Bad News Bears Movie Review
Linklater scored critical praise for his similarly paced School of Rock, and makes only slight alterations to the slacker-mentors-kids formula in hopes of duplicating his success. His cringeworthy Bears places former major league pitcher Morris Buttermaker (Billy Bob Thornton) in charge of a scornful army of selfish brats, then marches them through conventional hurdles on the way to a preposterous championship game.
The dugout is filled with thin caricatures of troubled youth - the overweight boy carrying a Ziploc bag full of bacon, the stat-happy Indian kid who joins the team to bolster his college resume, and the sarcastic hothead whose potty mouth would make a drunken pirate blush. They're all detestable, and you're never compelled to root for them. Actually, I did like one kid - the subdued "K.C." Harris sweetly personifies Ahmad Abdul Rahim, who declares his adoration for St. Louis slugger Mark McGuire so bigoted Buttermaker can spit, "But he's a white!" Bears eventually spoils the boy's kindness by having him throw a punch at an opponent in the finals game.
Because this remake has no moral compass, they've even included a crippled kid for laughs. In one scene, he wears a patch and tells Buttermaker he might have cancer of the eye. The joke bombs (one thud of many), and the boy is never seen wearing the patch again. It's the clunkiest cut-and-run I've seen in a while.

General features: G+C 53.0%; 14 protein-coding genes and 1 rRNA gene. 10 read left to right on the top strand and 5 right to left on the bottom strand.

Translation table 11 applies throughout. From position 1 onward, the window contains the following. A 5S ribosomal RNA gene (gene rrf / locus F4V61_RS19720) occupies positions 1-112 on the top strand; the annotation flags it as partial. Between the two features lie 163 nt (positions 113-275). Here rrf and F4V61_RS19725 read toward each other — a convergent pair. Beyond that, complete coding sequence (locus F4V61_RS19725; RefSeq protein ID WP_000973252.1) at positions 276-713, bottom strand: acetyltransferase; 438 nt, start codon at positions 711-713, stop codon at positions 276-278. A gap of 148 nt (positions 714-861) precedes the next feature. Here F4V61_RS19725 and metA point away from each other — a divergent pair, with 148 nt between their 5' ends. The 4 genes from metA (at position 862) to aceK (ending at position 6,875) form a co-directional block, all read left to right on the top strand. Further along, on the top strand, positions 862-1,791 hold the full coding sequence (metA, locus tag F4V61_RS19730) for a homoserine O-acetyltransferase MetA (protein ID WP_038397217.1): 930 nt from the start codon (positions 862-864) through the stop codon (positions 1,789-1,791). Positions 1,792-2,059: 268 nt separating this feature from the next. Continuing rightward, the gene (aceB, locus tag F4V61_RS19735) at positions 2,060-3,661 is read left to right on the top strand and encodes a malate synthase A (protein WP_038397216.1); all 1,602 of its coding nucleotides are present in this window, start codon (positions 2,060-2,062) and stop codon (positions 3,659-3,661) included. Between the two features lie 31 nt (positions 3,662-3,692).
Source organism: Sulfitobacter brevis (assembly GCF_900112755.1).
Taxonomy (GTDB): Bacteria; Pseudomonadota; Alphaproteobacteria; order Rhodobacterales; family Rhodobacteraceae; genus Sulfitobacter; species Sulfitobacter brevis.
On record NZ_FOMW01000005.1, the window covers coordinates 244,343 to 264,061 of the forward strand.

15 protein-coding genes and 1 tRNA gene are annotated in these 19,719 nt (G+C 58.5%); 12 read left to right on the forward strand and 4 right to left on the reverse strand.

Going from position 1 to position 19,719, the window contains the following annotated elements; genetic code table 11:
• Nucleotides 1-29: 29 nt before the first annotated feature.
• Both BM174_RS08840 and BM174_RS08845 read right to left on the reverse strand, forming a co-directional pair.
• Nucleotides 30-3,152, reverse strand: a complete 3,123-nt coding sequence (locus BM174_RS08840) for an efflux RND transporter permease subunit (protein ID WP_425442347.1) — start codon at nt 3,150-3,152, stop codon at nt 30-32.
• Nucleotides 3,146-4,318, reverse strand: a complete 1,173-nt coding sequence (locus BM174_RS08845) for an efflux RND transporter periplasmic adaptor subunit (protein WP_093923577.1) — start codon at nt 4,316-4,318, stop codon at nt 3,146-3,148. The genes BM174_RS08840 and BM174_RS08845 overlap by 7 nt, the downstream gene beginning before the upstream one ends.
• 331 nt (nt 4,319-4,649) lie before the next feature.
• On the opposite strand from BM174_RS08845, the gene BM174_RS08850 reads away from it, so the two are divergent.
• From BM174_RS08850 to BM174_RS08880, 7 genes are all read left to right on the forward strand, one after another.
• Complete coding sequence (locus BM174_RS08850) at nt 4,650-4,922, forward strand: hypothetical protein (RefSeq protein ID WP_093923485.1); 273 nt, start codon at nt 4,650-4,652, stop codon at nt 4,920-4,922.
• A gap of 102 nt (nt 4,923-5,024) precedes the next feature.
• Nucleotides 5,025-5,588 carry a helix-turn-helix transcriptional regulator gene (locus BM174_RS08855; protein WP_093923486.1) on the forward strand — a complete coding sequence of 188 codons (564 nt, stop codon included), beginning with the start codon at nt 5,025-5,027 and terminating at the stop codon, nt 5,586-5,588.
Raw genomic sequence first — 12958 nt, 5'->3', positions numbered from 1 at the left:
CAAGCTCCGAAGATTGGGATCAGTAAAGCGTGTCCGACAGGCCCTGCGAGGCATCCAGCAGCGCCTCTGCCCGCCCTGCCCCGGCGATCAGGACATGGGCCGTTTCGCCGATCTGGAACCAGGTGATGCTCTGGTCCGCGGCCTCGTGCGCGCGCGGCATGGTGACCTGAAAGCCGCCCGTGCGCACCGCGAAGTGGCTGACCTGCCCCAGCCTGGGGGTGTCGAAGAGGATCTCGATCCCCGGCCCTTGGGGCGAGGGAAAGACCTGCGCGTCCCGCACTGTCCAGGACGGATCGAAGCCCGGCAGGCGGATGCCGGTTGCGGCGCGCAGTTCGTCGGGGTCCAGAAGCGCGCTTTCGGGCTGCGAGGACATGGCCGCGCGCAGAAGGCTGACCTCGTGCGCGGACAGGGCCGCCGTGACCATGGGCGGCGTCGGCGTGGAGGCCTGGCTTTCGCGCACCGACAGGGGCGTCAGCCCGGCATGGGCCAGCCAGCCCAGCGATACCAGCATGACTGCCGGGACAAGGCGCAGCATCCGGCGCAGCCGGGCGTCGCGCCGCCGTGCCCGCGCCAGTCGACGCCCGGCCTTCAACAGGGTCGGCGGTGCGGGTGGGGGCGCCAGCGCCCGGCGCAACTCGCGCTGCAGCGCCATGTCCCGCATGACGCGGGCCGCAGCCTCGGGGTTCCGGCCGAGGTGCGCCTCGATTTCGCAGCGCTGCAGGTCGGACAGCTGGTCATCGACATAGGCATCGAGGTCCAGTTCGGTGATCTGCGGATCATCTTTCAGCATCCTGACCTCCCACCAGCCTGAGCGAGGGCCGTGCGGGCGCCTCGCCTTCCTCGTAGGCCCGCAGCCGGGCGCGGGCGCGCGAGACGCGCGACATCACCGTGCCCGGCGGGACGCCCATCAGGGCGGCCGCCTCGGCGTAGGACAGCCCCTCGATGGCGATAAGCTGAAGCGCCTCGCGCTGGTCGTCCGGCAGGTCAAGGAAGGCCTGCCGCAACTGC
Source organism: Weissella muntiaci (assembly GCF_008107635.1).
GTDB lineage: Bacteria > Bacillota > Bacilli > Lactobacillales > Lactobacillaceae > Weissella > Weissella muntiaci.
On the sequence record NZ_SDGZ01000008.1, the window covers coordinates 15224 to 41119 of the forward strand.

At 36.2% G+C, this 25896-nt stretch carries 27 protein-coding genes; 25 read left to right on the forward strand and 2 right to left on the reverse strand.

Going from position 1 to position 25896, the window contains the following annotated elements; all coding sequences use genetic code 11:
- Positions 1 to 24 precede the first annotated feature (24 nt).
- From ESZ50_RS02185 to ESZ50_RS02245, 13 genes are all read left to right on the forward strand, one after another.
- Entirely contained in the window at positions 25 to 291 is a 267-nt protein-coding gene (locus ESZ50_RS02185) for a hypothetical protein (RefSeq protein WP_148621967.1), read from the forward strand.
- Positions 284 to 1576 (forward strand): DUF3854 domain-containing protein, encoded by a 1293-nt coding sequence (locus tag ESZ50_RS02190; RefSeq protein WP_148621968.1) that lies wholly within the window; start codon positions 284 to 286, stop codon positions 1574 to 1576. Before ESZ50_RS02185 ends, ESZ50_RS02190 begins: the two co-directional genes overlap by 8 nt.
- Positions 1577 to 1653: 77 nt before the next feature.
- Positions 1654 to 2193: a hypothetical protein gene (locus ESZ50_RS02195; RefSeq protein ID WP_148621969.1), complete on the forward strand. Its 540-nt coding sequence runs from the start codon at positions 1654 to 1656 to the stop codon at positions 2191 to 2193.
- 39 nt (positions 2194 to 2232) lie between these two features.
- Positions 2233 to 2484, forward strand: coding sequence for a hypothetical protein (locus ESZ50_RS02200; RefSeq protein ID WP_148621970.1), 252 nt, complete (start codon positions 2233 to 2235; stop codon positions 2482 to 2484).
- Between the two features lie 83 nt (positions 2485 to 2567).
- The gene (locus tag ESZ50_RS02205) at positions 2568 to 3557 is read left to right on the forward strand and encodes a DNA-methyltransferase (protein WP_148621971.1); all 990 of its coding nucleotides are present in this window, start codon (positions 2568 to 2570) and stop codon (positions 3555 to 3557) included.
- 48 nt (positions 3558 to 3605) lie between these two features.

Where the original Bears poked fun at America's pastime, Linklater's vulgar update gleefully kicks the sport where it counts. Crude humor often receives a pass when it's funny - see There's Something about Mary for a prime example - and Bears would be less loathsome if it could muster a giggle-worthy gag. But scenes don't end on scripted punchlines; they just drop off into the ether.
Thornton, to his credit, tries to shoulder the load, but Linklater cruelly pairs him a dull daughter (Sammi Kraft, hired for her athletic abilities), unqualified child actors, and bland counterparts. Greg Kinnear coasts by as a competitive coach, while Marcia Gay Harden trudges through a thankless role as an overprotective parent who ends up in bed with Buttermaker. Their pairing makes about as much sense as anything else in this disjointed flop.
Parents, be warned. Despite the young cast and little league setting, this is not a movie for children of any age. As for the adults who are intrigued by the idea of watching a disgruntled Thornton verbally assaulting his pint-sized co-stars, you're better served renting another Bad movie - the tasteless but hilarious Bad Santa.
We read the news today, oh boy.